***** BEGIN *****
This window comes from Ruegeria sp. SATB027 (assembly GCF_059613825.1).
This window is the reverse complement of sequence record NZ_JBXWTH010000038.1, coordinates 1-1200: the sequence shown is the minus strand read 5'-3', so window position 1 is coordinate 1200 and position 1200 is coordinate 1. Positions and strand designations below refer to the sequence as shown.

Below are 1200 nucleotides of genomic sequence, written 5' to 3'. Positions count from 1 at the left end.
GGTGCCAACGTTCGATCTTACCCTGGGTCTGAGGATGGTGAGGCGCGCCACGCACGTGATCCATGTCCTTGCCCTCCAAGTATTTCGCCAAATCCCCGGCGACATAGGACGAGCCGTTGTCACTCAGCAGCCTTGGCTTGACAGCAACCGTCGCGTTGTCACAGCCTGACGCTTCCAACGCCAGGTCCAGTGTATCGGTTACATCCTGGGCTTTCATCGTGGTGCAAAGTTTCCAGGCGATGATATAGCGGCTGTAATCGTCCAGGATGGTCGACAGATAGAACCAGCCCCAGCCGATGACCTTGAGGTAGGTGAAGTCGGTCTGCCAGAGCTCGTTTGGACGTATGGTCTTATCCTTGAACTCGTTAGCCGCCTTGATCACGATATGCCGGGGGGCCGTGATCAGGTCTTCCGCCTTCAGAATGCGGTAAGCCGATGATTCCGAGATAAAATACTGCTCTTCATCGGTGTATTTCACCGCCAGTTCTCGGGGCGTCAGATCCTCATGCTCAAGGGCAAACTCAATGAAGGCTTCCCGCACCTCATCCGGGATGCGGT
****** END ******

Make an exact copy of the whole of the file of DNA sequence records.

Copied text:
This window comes from Ruegeria sp. SATB027 (assembly GCF_059613825.1).
This window is the reverse complement of sequence record NZ_JBXWTH010000038.1, coordinates 1-1200: the sequence shown is the minus strand read 5'-3', so window position 1 is coordinate 1200 and position 1200 is coordinate 1. Positions and strand designations below refer to the sequence as shown.

Below are 1200 nucleotides of genomic sequence, written 5' to 3'. Positions count from 1 at the left end.
GGTGCCAACGTTCGATCTTACCCTGGGTCTGAGGATGGTGAGGCGCGCCACGCACGTGATCCATGTCCTTGCCCTCCAAGTATTTCGCCAAATCCCCGGCGACATAGGACGAGCCGTTGTCACTCAGCAGCCTTGGCTTGACAGCAACCGTCGCGTTGTCACAGCCTGACGCTTCCAACGCCAGGTCCAGTGTATCGGTTACATCCTGGGCTTTCATCGTGGTGCAAAGTTTCCAGGCGATGATATAGCGGCTGTAATCGTCCAGGATGGTCGACAGATAGAACCAGCCCCAGCCGATGACCTTGAGGTAGGTGAAGTCGGTCTGCCAGAGCTCGTTTGGACGTATGGTCTTATCCTTGAACTCGTTAGCCGCCTTGATCACGATATGCCGGGGGGCCGTGATCAGGTCTTCCGCCTTCAGAATGCGGTAAGCCGATGATTCCGAGATAAAATACTGCTCTTCATCGGTGTATTTCACCGCCAGTTCTCGGGGCGTCAGATCCTCATGCTCAAGGGCAAACTCAATGAAGGCTTCCCGCACCTCATCCGGGATGCGGT